Abnormalities of blood pressure are so closely linked with most forms of heart disorder and distress that we had better set forth a few points in everyday language. During each pulse, the pressure is built up quickly by the heart's contraction, then falls normally much more slowly as the heart relaxes and the blood travels on through the network of vessels.

The highest pressure is often loosely referred to as "The Blood Pressure' and is correctly termed the systolic. The lowest may be called the 'resting' or diastolic pressure. The difference between the two is the 'pulse' or differential.

This last is in many respects the most significant of the three, since it is a measure of the work done by each beat of the heart, and, therefore, indicates the effort required to overcome resistance to the passage of blood throughout the system! On leaving the heart, the blood passes through repeatedly branching and diminishing vessels, the arteries; finally so numerous as to be uncountable and so fine as to allow the passage of corpuscles in single file only. These capillaries form the microscopic network which permeates every particle of active tissue in the body.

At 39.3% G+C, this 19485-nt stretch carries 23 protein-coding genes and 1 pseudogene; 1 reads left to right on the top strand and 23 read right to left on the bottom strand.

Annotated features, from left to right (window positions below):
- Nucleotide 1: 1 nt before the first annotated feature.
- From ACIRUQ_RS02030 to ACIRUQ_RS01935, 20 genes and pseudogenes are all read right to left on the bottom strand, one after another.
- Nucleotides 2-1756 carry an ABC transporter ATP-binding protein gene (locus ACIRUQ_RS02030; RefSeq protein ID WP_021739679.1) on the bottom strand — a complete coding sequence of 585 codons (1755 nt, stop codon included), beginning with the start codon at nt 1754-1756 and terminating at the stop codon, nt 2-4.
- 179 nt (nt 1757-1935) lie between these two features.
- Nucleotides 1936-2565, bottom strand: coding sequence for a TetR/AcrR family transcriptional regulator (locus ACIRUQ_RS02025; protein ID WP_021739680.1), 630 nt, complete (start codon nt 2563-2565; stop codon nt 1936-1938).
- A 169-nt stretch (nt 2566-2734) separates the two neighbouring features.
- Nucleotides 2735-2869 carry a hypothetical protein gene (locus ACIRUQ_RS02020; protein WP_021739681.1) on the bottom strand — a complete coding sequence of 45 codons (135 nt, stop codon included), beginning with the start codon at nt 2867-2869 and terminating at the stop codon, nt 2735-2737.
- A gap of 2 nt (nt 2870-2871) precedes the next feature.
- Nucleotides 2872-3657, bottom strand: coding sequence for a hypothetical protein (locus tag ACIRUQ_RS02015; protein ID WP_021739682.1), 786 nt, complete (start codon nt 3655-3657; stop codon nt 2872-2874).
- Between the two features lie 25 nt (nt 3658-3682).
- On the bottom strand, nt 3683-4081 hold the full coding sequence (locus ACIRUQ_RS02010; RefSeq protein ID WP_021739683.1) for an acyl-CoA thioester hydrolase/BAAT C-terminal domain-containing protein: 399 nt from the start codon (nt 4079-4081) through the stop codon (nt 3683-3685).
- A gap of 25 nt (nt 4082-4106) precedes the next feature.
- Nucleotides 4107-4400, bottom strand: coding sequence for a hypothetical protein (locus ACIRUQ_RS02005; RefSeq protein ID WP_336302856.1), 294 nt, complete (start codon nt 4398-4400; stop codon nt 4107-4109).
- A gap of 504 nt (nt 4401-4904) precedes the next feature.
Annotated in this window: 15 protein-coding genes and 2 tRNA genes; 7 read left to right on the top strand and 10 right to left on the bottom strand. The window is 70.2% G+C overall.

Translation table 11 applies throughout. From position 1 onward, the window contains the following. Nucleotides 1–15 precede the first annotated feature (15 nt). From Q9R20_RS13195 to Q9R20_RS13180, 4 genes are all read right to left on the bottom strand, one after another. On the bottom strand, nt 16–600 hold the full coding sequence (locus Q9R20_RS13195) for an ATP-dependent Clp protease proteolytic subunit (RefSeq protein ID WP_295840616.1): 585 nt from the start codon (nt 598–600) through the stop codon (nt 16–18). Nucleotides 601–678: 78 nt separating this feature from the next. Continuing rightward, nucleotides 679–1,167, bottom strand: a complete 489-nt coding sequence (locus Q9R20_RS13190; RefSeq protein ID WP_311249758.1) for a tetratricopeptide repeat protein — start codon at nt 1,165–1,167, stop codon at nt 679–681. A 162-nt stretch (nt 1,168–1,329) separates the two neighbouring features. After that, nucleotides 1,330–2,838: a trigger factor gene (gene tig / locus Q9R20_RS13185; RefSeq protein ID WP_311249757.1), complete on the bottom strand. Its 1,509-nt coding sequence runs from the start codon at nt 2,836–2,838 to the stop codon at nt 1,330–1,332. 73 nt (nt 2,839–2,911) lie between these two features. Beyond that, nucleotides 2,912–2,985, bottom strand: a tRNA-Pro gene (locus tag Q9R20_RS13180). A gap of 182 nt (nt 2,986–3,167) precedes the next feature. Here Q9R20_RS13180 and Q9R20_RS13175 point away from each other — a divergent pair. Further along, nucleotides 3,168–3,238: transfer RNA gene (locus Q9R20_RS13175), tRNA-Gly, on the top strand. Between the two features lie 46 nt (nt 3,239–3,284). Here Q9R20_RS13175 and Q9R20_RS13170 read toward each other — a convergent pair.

With this distribution complete, the smaller vessels run to join others and form ever-larger veins which bring the blood back towards the heart. The blood has now given up its oxygen and nutrients to the tissues, and in this spent state is darker than when it left the heart, freshly aerated. The veins are thinner-walled than the arteries, and those near the surface can be readily observed; the dark blood within gives them a bluish colour, and when warmed by exercise they can become much distended. The arteries are much tougher, and have in their walls strong, active muscle fibres which control their diameter.


Cardio & Blood